Note: Beginning with the stories on the PWH FORUM related to flying, I have started a new Blog RememberedSky.com focused on my experiences and those of my friends.
What follows is the announcement set about a recently completed series on the return of the Viet Nam POWs. Asked below is the question, cannot a Katrina like diaster be considered a “captive environment?” Does not response, decision making and leadership in this severe crisis require unconventional leadership? My answer is yes, and there is much to be learned from the “isolated yet unifed” response by our Viet Nam POWs.
Forty years ago this first weekend in April 1973, the last of the POWs from NAS Lemoore California returned home. Included were my squadron mates Mike Penn and Al Nichols. The VA-56 Champs had lost LTJG Gary Shank, LCDR Smokey Tolbert, LT John Lindahl, and AO2 Clay Blankenship. USS Midway and Air Wing Five had four other POWs and eighteen others MIA, KIA or lost at sea.
The first POWs had flown out of Hanoi to Clark AFB in the Philippines on 12 Feb. Midway had just completed its final line period of the war , resulting in setting the record for most days on the line for a carrier in the Viet Nam War. Champ Commanding Officer, Lew Chatham and a significant number of others went up to Clark for the arrival of the first Hanoi Taxi. Skipper Lew’s best friend Paul Galanti was on that first flight. For its eleven month deployment in the face of the North Vietnamese Easter Offensive invasion of South Viet Nam, USS Midway, Air Wing Five, and squadrons would receive the Presidential Unit Citation – equivalent to the highest award the Navy can give at the individual level – the Navy Cross.
For those of us in theatre at the time, we had long known of the situation at home. Bringing the POWs –our “buds” – home was our primary personal mission. As I have noted previously, winning and losing wars occurs at another level. For me this April weekend celebration indicated “mission accomplished.” I was there and part of the process that had gotten the POWs home.
I started Remembered Sky as a vehicle for me to write – or publish the writing of others – focused on love of flying, with particular interest and focus on the stories from USS Midway/Airwing Five and the Vietnam War in 1972-73. Maybe even more important than the flying were the connections-developed with “these good men.” There are lots of good books and websites on aviation, so Remembered Sky is offered on a personal level – friends of “Boris” or “friends of friends of Boris.” It’s a “one – three degrees of connection” kind of thing, you might say. I started with just love of flying stuff, then added pieces on the Midway ’72 cruise as a result of the Easter Offensive, and then moved into Linebacker II.
The various elements - the 100th Anniversary of Naval Aviation in 2011, the 40th anniversary of the Midway war cruise, my own wedding and immediate departure to a rapidly heating up war, and the 40th anniversary of the end of the war and the Paris Peace Accords with the resultant release of our Prisoners of War – all began to merge in my memory as a story of stories in which I and my airwing/squadron mates/friends all played a part, certainly not at a national level, but in terms of degree of commitment and impact to family – a significantly non-trivial role. I am doing this for myself, my family, and with hope that all “these good men” can recall what they accomplished.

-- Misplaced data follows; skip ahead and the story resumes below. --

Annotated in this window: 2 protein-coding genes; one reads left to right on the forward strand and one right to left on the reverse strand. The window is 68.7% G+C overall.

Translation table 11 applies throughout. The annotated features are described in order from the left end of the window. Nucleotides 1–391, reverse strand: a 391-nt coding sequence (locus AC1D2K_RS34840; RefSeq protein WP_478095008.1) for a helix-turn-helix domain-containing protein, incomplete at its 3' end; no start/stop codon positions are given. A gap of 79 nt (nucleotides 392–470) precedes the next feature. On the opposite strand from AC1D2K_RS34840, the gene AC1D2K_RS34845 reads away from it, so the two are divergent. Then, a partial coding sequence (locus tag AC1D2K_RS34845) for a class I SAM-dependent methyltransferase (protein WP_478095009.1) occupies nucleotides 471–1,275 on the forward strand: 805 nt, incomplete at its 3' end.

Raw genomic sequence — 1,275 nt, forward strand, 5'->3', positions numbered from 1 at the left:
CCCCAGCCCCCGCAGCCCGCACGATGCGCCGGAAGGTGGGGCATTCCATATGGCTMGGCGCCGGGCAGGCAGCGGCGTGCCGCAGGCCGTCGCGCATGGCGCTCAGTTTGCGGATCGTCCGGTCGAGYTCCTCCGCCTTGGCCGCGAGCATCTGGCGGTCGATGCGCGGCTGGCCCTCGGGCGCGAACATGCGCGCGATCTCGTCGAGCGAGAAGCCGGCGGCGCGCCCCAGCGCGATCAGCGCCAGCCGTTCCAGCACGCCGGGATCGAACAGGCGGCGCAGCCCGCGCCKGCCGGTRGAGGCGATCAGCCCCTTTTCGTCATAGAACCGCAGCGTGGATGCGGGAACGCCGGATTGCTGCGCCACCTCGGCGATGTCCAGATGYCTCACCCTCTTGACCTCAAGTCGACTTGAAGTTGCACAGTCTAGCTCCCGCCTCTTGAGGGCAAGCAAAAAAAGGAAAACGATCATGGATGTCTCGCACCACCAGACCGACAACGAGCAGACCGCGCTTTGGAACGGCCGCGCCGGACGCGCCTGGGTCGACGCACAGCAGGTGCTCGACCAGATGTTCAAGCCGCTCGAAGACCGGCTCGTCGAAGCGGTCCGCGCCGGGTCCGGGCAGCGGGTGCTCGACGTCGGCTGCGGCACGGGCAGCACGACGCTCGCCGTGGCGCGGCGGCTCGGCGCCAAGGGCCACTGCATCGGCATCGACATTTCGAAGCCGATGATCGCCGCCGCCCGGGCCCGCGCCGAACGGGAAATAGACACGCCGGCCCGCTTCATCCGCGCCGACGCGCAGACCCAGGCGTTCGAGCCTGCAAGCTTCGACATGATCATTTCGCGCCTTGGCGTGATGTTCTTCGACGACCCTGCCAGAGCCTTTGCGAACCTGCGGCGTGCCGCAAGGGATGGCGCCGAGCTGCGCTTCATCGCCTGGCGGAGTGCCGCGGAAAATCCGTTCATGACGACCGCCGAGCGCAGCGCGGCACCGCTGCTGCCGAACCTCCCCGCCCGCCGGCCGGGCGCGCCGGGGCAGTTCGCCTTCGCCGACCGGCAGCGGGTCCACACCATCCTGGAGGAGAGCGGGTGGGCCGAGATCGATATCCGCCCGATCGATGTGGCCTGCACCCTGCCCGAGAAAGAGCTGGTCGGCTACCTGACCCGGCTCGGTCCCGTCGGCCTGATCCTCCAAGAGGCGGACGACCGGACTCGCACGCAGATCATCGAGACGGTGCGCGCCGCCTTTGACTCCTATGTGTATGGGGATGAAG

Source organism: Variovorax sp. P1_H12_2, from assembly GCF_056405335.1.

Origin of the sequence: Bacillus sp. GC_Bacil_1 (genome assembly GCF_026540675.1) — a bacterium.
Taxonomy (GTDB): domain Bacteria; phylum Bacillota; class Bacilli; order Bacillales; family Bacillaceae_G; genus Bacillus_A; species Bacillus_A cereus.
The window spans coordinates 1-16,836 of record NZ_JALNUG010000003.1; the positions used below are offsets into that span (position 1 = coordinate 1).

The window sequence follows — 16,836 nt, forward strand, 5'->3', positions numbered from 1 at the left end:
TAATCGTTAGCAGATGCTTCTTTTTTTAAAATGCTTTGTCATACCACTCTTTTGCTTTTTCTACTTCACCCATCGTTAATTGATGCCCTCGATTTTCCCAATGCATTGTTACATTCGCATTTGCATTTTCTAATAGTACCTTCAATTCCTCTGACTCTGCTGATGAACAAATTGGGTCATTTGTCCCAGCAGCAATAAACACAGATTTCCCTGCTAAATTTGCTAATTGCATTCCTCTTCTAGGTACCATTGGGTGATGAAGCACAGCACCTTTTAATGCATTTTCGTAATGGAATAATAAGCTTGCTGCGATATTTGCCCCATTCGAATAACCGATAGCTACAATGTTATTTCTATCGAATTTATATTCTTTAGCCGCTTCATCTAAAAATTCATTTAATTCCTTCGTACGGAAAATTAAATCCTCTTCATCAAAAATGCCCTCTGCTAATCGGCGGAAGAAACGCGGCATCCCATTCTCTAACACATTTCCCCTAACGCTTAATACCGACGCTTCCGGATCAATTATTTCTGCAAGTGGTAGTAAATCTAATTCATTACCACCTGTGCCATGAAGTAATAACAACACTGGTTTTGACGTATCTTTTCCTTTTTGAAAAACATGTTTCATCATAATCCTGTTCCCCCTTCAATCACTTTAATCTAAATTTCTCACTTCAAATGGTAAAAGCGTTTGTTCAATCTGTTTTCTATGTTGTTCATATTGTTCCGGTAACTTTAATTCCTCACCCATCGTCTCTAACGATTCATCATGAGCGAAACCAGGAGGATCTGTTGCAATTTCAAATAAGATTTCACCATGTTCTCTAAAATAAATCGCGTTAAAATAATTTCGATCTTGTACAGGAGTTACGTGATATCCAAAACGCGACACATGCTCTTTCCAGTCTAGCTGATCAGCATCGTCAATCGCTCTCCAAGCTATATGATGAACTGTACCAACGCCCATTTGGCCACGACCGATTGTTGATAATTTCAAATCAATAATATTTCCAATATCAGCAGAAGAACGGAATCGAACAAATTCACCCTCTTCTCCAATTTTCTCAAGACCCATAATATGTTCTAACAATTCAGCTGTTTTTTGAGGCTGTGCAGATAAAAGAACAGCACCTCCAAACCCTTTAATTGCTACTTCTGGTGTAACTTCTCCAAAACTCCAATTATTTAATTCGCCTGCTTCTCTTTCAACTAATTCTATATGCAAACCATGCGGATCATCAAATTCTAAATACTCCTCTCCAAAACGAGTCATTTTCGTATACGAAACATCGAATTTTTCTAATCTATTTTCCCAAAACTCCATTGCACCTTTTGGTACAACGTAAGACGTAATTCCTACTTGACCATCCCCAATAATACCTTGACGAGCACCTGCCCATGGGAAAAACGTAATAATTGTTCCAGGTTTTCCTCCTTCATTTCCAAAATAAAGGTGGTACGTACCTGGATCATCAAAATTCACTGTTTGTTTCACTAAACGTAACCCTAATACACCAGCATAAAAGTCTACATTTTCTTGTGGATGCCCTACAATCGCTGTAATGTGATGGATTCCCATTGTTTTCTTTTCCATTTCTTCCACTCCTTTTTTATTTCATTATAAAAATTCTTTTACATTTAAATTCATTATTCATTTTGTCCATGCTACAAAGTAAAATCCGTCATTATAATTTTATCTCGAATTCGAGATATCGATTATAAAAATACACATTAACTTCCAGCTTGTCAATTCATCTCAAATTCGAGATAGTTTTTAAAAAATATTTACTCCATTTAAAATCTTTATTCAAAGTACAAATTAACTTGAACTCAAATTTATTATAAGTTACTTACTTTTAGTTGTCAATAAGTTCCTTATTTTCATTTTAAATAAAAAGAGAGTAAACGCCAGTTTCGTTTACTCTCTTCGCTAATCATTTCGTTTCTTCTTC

But, I do not believe this line of thought would be complete without stories out of the Prisoner of War battlefront and of their coming home – Operation Homecoming. Forty years later, I still believe the POW story worth recalling and retelling every so often. The POW mantra was “Return with Honor” and that they most certainly did. But below that top level is a process developed in the crucible of the Hanoi Hilton relevant today and worth more than just a little scrutiny to my thinking -the idea of “isolated yet unified.”
One hears/reads about the war in Viet Nam today only when some news person wants to draw similarities to current U.S. undertaking and the “quagmire” that became Viet Nam. For education, history is long, the school year is short. Twenty years ago when Jim Hickerson and I talked to high school juniors in American history, there was very little in the California American History book. The issue of the POW’s treatment, the actions of the League of Families, and the resultant impact on the press, the NVN world view and even the formalized treaty itself, of bringing to light by those wives, the horrible tortured treatment of their husbands, was not even worthy of a single word.
Your guess as good as mine what is being taught today. Their story of value today? Obviously, I think there is much that can be learned.
That said, my thinking is that since there are a lot of good books already out there, I wanted to come at the period from a different perspective. This is not intended as history or as analysis. It is intended to get the story back on the table, not only as “war and remembrance of friends” but as food for thought. Here are eight new posts on Remembered Sky:
- Operation Homecoming Part 7: Lady and the Flag
- Operation Homecoming Part 6: Leadership Lessons from the Hanoi Hilton
- Operation Homecoming Part 5: Always Leading and Always Will
- Operation Homecoming Part 4:The Bracelets
- Operation Homecoming Part 3: Jack Fellowes
- Operation Homecoming Part 2: Some History
- Operation Homecoming Part 1: The POWs Come Home
- Christmas ’72 Stories, Epilogue: Linebacker II and the POWs – Prelude to Coming Home
Sometime later, maybe in May before the POWs re-unite at the Nixon Library to celebrate their 1973 dinner at the White House, I’ll provide an Epilogue with recommended reading. My intent now is to look more closely at the leadership element in context of “isolated yet unified.”
Special thanks to Mary Ripley at US Naval Institute.